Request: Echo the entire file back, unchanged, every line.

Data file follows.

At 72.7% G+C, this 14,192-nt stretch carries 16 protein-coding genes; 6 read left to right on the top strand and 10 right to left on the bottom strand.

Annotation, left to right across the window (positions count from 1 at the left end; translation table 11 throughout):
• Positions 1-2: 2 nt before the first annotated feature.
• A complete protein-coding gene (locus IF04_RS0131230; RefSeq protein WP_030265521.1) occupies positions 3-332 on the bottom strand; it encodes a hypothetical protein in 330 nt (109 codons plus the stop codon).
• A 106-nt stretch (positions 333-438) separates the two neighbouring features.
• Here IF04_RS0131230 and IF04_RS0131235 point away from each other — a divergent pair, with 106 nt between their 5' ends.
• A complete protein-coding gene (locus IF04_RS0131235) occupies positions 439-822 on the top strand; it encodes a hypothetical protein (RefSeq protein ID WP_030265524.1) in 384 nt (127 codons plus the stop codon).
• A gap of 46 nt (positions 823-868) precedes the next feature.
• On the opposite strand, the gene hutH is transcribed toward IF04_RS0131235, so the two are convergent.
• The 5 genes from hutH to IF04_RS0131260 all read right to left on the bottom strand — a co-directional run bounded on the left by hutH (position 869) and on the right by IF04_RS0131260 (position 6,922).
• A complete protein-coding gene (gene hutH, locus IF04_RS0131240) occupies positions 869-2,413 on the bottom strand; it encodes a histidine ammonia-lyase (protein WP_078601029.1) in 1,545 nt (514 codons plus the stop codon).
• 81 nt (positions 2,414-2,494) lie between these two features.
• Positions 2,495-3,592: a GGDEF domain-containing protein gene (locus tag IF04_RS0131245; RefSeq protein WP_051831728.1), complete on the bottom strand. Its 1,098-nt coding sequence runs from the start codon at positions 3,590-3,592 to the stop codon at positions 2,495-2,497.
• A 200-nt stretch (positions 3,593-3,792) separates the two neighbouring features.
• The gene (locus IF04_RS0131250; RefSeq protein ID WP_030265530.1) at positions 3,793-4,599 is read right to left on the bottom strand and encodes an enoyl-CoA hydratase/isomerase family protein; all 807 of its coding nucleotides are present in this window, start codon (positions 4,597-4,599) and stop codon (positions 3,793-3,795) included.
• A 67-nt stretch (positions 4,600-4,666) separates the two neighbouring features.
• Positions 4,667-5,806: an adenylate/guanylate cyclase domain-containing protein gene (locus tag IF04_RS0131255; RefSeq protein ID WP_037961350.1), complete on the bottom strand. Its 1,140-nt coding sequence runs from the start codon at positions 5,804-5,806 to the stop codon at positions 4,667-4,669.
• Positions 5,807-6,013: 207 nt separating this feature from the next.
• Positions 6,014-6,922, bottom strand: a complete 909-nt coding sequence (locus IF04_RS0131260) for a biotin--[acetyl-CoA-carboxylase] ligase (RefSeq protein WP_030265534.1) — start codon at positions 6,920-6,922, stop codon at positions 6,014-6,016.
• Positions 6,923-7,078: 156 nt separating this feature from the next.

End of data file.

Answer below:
At 72.7% G+C, this 14,192-nt stretch carries 16 protein-coding genes; 6 read left to right on the top strand and 10 right to left on the bottom strand.

Annotation, left to right across the window (positions count from 1 at the left end; translation table 11 throughout):
• Positions 1-2: 2 nt before the first annotated feature.
• A complete protein-coding gene (locus IF04_RS0131230; RefSeq protein WP_030265521.1) occupies positions 3-332 on the bottom strand; it encodes a hypothetical protein in 330 nt (109 codons plus the stop codon).
• A 106-nt stretch (positions 333-438) separates the two neighbouring features.
• Here IF04_RS0131230 and IF04_RS0131235 point away from each other — a divergent pair, with 106 nt between their 5' ends.
• A complete protein-coding gene (locus IF04_RS0131235) occupies positions 439-822 on the top strand; it encodes a hypothetical protein (RefSeq protein ID WP_030265524.1) in 384 nt (127 codons plus the stop codon).
• A gap of 46 nt (positions 823-868) precedes the next feature.
• On the opposite strand, the gene hutH is transcribed toward IF04_RS0131235, so the two are convergent.
• The 5 genes from hutH to IF04_RS0131260 all read right to left on the bottom strand — a co-directional run bounded on the left by hutH (position 869) and on the right by IF04_RS0131260 (position 6,922).
• A complete protein-coding gene (gene hutH, locus IF04_RS0131240) occupies positions 869-2,413 on the bottom strand; it encodes a histidine ammonia-lyase (protein WP_078601029.1) in 1,545 nt (514 codons plus the stop codon).
• 81 nt (positions 2,414-2,494) lie between these two features.
• Positions 2,495-3,592: a GGDEF domain-containing protein gene (locus tag IF04_RS0131245; RefSeq protein WP_051831728.1), complete on the bottom strand. Its 1,098-nt coding sequence runs from the start codon at positions 3,590-3,592 to the stop codon at positions 2,495-2,497.
• A 200-nt stretch (positions 3,593-3,792) separates the two neighbouring features.
• The gene (locus IF04_RS0131250; RefSeq protein ID WP_030265530.1) at positions 3,793-4,599 is read right to left on the bottom strand and encodes an enoyl-CoA hydratase/isomerase family protein; all 807 of its coding nucleotides are present in this window, start codon (positions 4,597-4,599) and stop codon (positions 3,793-3,795) included.
• A 67-nt stretch (positions 4,600-4,666) separates the two neighbouring features.
• Positions 4,667-5,806: an adenylate/guanylate cyclase domain-containing protein gene (locus tag IF04_RS0131255; RefSeq protein ID WP_037961350.1), complete on the bottom strand. Its 1,140-nt coding sequence runs from the start codon at positions 5,804-5,806 to the stop codon at positions 4,667-4,669.
• Positions 5,807-6,013: 207 nt separating this feature from the next.
• Positions 6,014-6,922, bottom strand: a complete 909-nt coding sequence (locus IF04_RS0131260) for a biotin--[acetyl-CoA-carboxylase] ligase (RefSeq protein WP_030265534.1) — start codon at positions 6,920-6,922, stop codon at positions 6,014-6,016.
• Positions 6,923-7,078: 156 nt separating this feature from the next.